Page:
Example, if I say in the subject line of the post:

“…(FALL) This week it’s the B rhyme line.”

my Décima might be…

NO!

As the end wept upon the land,

we could hear the approaching fall.

Justice answered the trumpet’s call,

trusting the fight to her troop’s hand.

 

Fate trembles with haste to expand,

through misdeeds by her shameless foe.

Past foolish decisions now crow,

“Wait—no—this was not meant to be.”

They beg the nation, “Hear our plea.

Heal honor, shout, no…no… NO!”

 

Notice the example prompt word ‘FALL’ is in line 2, the first B line, and its rhyme in is in line 3, matching the rhyming pattern of abba accddc.


For today’s challenge, the word FATE must be one of the B line words. Then the other B line(s) word(s) must rhyme with FATE.

Sometimes you break the rhyme into two stanzas using the following rhyme pattern. abba/accddc.

Once you complete your poem and post it on your blog, copy the link and place it in the comments in this post. That way other people can visit your post and check out your poem. You can also put the link of this challenge in your post to let your followers know where to go if they want to participate. This is called a Pingback. This is not mandatory to join in or to put your post link in the comments. Click HERE to find out how to do a Pingback.

Reblogging is great as well.

Some people like to copy and paste the challenge image into their posts. That’s okay with me.

Ronovan Writes Decima Challenge Image


 

Enter your email address to follow this blog and receive notifications of new posts by email.

 

© 2020 Ronovan Hester Copyright reserved. The author asserts his moral and legal rights over this work.

Ronovan Writes Décima Poetry Challenge Prompt No. 27 (BLISS) This week, it’s the A rhyme line.

I chose the word BLISS this week.

You may, if you wish, make some kind of link between the Haiku Challenge prompt of (DRIP & DROP). and BLISS.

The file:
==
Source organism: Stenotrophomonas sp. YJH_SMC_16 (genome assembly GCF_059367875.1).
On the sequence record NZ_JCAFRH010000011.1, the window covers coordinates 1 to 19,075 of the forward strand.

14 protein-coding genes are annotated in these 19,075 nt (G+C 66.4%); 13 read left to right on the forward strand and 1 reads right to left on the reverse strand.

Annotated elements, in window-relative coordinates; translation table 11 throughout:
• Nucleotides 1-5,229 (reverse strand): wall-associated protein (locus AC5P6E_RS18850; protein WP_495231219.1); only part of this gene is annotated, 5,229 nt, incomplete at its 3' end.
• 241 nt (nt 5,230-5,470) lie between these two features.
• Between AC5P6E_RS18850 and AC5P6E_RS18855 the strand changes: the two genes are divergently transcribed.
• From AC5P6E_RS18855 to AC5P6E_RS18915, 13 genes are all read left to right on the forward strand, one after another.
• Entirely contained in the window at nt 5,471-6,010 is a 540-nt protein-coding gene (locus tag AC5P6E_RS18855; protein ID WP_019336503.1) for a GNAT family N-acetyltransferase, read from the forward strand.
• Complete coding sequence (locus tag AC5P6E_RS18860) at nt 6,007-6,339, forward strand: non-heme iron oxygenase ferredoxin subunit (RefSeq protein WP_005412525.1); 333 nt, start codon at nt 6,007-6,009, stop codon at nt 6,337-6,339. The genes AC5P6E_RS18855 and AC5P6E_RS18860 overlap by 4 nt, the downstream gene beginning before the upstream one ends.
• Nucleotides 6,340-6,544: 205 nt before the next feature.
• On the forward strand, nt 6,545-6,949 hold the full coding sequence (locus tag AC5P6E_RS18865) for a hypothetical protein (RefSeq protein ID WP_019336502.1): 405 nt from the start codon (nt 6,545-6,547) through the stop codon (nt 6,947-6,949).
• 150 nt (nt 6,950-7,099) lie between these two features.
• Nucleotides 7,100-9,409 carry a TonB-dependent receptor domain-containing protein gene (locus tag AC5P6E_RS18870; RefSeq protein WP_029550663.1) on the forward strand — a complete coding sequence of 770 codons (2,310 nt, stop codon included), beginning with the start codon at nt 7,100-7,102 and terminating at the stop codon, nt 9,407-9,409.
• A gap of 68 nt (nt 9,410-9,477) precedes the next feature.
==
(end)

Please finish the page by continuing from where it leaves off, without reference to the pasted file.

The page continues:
The 2 CHALLENGES are SEPARATE but CAN BE combined if YOU CHOOSE to do so.


Welcome to the Décima Poetry Challenge. Each week we’ll be attempting a Décima, also known as an Espinela, poem.

If you don’t know how to write a Décima, click HERE to go to a post on How to Write an Espinela or Décima Poem.

Or…

Keep reading and find out, with an example included.


  • To read last week’s Décima Poetry written for the prompt for BLISS, click HERE for all the links in one post.

Back to our scheduled Décima Poetry Challenge what to and what not to do.

If you can’t come up with a Décima using the given prompt, you can use a Synonym instead. I don’t want to stall your creativity, and with the possibility of a synonym, you will certainly write something amazing…or in my case, something that rhymes.

Sites to help:

RhymeZone.com
Thesaurus.com
Merriam-Webster.com  Use this site for syllables. I’ve used several online counters and too many have given different counts for the same word, so I use the dictionary now. Also, in some parts of the English speaking world, the syllables may come out in the spoken language a bitt differently. And that’s okay. Write to enjoy, too learn, and yes, try to get the syllables right, but above all create and enjoy.

Here is the quick description of a Décima:

There are 10 lines of poetry that rhyme. 8 syllables.
There is a set rhyming pattern we must stick to. abbaaccddc

The prompt word given (in the post heading) must appear at the end of one of the given rhyme lines, either A, B, C, or D.

Let’s look at the rhyme pattern once again and you will see what I mean.